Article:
Valentine's Day involves going all out to show your loved one you care, and this floral pudding cake with fluffy meringue surely does just that. It's a mouthful that's as delicious as it sounds.
The recipe holds true to the original, from an enchanting cookbook called Vintage Cakes, but I changed up the flavor profile quite a bit so that these pudding cakes taste of chamomile and rose (instead of lemon). If you have access to edible roses, sprinkle the petals throughout the cake. Otherwise, the rose water will be strong enough to express that floral flavor.
If you've never made a pudding cake before, here's the deal. There's only one cake batter involved, so you don't need to make both a pudding and a cake. When the batter bakes in the ramekin, half of it rises to the surface to form a cake, while the bottom half remains viscous and pudding-like.
But this is no ordinary pudding cake — it's topped with marshmallow-y meringue, which is lightly toasted in the broiler. The meringue is so pillowy, sweet, and addictive that you should just plan on scraping the bowl clean.
Once the cakes emerge from the oven, it's extremely fun to crack them open and scoop up a bite. Impress your Valentine this year by making this three-tiered treat.
- For cake:
1/2 cup plus 2 tablespoons whole milk
2 chamomile tea bags
2 tablespoons (1 ounce) butter, room temperature, plus more for greasing ramekins
1/2 cup plus 2 tablespoons plus 2 teaspoons superfine sugar
2 eggs, yolks and whites separated
2 tablespoons lemon juice
2 tablespoons rose water
1/4 cup plus 2 tablespoons (1.875 ounces) all-purpose flour, sifted
1/8 teaspoon fine salt
1 tablespoon edible rose petals (optional)
- For meringue:
2 egg whites
1/2 cup superfine sugar
Pinch of salt
- In a small saucepan, heat milk and chamomile over low heat. When small bubbles begin to form, remove milk from heat and set aside to cool (with chamomile bags still in liquid). Butter ramekins and place in a roasting pan. Center an oven rack and preheat oven to 350°F.
- In bowl of a stand mixer fitted with paddle attachment, beat the 2 tablespoons butter and all of the sugar on medium speed until well combined. Add egg yolks, one at a time, blending on medium-high speed until batter is creamy. Scrape down sides and bottom of bowl as necessary. Stop mixer and use rubber spatula to stir in lemon juice and rose water by hand. Add flour, stirring until well combined. Squeeze excess milk from chamomile tea bags and discard bags, then stir chamomile-infused milk into batter. Batter should look thin.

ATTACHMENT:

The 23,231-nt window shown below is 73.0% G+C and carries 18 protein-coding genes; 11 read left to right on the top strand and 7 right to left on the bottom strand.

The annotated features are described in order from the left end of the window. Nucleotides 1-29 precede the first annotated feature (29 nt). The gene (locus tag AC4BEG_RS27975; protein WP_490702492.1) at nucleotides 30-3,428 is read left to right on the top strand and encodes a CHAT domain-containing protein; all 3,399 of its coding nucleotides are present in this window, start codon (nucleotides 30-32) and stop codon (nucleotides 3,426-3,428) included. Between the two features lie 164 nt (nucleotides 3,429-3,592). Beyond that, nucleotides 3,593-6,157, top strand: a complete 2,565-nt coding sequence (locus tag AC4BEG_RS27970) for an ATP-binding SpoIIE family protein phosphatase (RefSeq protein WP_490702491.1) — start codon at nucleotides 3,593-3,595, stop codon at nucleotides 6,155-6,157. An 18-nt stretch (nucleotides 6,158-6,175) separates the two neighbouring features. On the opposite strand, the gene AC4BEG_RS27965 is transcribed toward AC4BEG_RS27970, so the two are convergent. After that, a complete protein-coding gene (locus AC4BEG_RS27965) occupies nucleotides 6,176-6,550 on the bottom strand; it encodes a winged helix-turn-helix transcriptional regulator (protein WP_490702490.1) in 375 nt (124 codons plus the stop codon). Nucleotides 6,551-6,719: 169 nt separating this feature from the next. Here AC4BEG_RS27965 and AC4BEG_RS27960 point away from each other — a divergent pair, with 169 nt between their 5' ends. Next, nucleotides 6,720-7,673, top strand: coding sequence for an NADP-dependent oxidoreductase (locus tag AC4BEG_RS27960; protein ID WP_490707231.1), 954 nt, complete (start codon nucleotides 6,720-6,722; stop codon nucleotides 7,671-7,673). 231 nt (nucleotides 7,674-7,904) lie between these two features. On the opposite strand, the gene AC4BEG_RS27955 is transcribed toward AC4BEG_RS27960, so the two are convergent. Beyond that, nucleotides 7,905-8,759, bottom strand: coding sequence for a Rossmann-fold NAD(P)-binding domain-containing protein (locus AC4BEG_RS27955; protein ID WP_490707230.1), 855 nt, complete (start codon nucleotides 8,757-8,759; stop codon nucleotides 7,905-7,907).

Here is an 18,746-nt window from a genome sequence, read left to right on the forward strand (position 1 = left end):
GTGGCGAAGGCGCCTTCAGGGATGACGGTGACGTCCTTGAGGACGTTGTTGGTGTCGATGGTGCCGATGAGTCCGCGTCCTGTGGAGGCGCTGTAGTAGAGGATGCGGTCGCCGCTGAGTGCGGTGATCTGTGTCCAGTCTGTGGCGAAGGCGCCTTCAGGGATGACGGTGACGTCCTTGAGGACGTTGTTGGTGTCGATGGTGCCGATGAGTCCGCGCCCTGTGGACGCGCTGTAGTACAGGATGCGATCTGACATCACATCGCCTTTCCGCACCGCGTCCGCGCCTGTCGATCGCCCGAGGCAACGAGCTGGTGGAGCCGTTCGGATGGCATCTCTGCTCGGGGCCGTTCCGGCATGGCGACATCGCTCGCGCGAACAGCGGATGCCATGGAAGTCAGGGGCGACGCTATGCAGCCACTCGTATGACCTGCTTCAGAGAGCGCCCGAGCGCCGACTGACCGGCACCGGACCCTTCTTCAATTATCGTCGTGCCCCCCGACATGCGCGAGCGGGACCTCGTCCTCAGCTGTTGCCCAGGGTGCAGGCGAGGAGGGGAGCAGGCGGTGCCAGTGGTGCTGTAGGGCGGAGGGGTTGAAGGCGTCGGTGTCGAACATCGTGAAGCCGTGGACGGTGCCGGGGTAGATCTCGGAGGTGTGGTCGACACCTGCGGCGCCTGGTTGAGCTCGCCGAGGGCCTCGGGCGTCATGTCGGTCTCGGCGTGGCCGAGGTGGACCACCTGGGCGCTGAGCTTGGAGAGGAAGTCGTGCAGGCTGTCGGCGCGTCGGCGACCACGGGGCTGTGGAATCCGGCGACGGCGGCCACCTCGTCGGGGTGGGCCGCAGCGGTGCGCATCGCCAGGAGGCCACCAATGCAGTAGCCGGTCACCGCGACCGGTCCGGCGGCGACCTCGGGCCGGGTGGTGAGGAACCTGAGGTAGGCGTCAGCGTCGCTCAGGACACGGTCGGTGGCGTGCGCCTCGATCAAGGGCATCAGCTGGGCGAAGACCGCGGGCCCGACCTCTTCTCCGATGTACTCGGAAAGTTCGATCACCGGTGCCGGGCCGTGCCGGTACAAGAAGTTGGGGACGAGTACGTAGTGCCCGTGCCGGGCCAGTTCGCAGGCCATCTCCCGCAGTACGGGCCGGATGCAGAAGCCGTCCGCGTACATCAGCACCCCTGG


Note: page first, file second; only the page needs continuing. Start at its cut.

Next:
- In a clean bowl, whisk egg whites and salt by hand until medium peaks form. Gently fold egg whites and rose petals (if using) into batter until well combined. Distribute batter among buttered ramekins, filling them to just below rim.
- Place roasting pan in oven and carefully pour enough hot water to pan to come to about 1/3 way up sides of ramekins. Bake cakes until tops are firm, appear golden, and begin to crack, about 30 to 32 minutes. Do not use wooden skewer to test doneness, because bottoms of cake will stay a pudding-like consistency. Carefully remove ramekins from pan and place on wire rack to cool.
- Once cakes have cooled, prepare meringue topping. Fill saucepan halfway full of water and bring to a boil. In the bowl of a stand mixer, whisk egg whites, sugar, and salt by hand. Place bowl over saucepan with simmering water. Carefully whisk mixture by hand until it reaches 160°F. Remove from heat, dry bottom of bowl with towel, then attach bowl to stand mixer. Using a whisk attachment, whip the egg whites on medium-high speed until they triple in volume, hold stiff peaks, and look thick and glossy. Preheat oven on broil setting.
- Quickly and evenly distribute meringue atop cakes, making sure to completely cover tops of cake. Transfer ramekins to baking sheet. Slide tray into middle of oven and check often (every 30 seconds), turning tray as needed to evenly toast meringue tops. Serve immediately (cake will keep at room temperature for 2 days).
Makes 4 ramekins of pudding cake.
- Desserts, Cake
- North American